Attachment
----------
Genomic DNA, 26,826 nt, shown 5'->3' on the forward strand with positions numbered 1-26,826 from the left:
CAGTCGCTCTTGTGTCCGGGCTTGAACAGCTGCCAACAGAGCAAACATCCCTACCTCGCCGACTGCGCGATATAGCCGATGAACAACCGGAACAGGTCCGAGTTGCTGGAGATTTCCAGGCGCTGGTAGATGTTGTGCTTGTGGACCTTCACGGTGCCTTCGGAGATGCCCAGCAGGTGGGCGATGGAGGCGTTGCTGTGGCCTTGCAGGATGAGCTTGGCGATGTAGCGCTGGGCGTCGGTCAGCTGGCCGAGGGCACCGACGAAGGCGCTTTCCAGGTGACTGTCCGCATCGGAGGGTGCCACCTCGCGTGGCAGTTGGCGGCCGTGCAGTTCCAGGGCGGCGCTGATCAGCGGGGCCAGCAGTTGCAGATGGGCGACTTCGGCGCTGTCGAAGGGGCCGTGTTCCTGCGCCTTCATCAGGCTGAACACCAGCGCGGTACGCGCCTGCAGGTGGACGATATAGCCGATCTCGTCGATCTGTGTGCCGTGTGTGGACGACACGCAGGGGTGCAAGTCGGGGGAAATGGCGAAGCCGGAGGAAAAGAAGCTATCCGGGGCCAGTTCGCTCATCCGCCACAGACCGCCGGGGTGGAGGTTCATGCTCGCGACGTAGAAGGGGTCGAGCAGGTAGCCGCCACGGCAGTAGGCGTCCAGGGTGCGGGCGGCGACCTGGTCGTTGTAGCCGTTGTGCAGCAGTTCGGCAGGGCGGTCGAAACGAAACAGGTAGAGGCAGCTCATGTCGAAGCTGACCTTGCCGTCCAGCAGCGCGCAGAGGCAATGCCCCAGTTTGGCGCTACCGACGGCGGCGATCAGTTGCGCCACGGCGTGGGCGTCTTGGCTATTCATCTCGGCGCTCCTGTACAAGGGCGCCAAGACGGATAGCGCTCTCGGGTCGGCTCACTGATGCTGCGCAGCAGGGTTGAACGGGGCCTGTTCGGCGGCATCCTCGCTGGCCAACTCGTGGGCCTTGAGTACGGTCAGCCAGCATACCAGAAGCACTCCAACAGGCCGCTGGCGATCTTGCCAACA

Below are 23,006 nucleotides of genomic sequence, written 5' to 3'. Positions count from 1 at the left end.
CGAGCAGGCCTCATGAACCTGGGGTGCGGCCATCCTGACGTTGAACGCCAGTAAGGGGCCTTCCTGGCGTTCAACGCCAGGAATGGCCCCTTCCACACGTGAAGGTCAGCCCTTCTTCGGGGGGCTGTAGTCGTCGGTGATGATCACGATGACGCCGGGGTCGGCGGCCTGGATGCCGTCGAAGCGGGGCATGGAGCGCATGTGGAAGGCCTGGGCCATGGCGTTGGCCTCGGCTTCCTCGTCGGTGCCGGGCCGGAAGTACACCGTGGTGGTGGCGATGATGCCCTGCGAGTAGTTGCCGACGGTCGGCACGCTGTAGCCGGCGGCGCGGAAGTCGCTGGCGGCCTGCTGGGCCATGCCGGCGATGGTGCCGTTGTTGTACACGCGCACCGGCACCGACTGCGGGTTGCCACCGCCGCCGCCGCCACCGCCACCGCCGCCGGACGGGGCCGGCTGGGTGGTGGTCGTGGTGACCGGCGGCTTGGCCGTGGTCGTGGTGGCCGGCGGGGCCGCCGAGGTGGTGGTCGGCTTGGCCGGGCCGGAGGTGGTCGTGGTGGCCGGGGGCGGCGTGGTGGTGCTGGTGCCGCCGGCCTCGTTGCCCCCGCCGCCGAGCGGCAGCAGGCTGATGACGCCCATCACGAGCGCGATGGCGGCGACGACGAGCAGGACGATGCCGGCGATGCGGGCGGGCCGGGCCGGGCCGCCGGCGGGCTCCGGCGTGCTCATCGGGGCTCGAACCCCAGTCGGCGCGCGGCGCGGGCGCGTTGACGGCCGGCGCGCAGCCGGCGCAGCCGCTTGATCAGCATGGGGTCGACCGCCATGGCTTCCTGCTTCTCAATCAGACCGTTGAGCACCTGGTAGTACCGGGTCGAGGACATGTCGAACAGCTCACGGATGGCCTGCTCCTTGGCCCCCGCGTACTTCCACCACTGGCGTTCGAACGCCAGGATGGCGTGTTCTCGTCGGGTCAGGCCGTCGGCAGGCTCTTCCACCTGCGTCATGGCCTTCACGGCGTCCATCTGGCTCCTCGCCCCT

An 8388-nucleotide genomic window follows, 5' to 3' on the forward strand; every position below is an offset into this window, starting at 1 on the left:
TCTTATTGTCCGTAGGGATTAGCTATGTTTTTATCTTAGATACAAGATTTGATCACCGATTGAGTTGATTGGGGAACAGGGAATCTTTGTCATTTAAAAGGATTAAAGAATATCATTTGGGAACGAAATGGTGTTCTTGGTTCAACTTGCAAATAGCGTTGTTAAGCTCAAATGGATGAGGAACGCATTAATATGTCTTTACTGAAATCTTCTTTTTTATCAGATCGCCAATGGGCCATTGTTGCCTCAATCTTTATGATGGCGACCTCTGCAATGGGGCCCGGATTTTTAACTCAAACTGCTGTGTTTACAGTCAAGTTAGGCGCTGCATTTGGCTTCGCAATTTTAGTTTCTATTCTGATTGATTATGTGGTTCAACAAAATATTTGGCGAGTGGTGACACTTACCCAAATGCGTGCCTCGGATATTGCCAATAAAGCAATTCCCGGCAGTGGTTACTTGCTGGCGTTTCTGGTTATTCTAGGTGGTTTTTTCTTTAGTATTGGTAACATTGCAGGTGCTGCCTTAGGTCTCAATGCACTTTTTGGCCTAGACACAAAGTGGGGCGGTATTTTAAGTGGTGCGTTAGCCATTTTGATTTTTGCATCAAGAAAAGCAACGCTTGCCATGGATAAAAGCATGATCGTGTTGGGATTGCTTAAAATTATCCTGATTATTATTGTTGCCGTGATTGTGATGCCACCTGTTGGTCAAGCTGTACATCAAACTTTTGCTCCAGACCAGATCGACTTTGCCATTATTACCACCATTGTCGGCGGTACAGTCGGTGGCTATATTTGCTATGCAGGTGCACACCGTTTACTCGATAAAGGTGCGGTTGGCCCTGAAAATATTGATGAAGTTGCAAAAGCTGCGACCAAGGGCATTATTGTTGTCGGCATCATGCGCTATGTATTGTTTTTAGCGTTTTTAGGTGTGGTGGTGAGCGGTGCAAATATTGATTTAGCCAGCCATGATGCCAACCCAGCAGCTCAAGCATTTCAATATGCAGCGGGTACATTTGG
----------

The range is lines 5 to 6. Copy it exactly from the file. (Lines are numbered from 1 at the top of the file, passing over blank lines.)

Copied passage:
An 8388-nucleotide genomic window follows, 5' to 3' on the forward strand; every position below is an offset into this window, starting at 1 on the left:
TCTTATTGTCCGTAGGGATTAGCTATGTTTTTATCTTAGATACAAGATTTGATCACCGATTGAGTTGATTGGGGAACAGGGAATCTTTGTCATTTAAAAGGATTAAAGAATATCATTTGGGAACGAAATGGTGTTCTTGGTTCAACTTGCAAATAGCGTTGTTAAGCTCAAATGGATGAGGAACGCATTAATATGTCTTTACTGAAATCTTCTTTTTTATCAGATCGCCAATGGGCCATTGTTGCCTCAATCTTTATGATGGCGACCTCTGCAATGGGGCCCGGATTTTTAACTCAAACTGCTGTGTTTACAGTCAAGTTAGGCGCTGCATTTGGCTTCGCAATTTTAGTTTCTATTCTGATTGATTATGTGGTTCAACAAAATATTTGGCGAGTGGTGACACTTACCCAAATGCGTGCCTCGGATATTGCCAATAAAGCAATTCCCGGCAGTGGTTACTTGCTGGCGTTTCTGGTTATTCTAGGTGGTTTTTTCTTTAGTATTGGTAACATTGCAGGTGCTGCCTTAGGTCTCAATGCACTTTTTGGCCTAGACACAAAGTGGGGCGGTATTTTAAGTGGTGCGTTAGCCATTTTGATTTTTGCATCAAGAAAAGCAACGCTTGCCATGGATAAAAGCATGATCGTGTTGGGATTGCTTAAAATTATCCTGATTATTATTGTTGCCGTGATTGTGATGCCACCTGTTGGTCAAGCTGTACATCAAACTTTTGCTCCAGACCAGATCGACTTTGCCATTATTACCACCATTGTCGGCGGTACAGTCGGTGGCTATATTTGCTATGCAGGTGCACACCGTTTACTCGATAAAGGTGCGGTTGGCCCTGAAAATATTGATGAAGTTGCAAAAGCTGCGACCAAGGGCATTATTGTTGTCGGCATCATGCGCTATGTATTGTTTTTAGCGTTTTTAGGTGTGGTGGTGAGCGGTGCAAATATTGATTTAGCCAGCCATGATGCCAACCCAGCAGCTCAAGCATTTCAATATGCAGCGGGTACATTTGG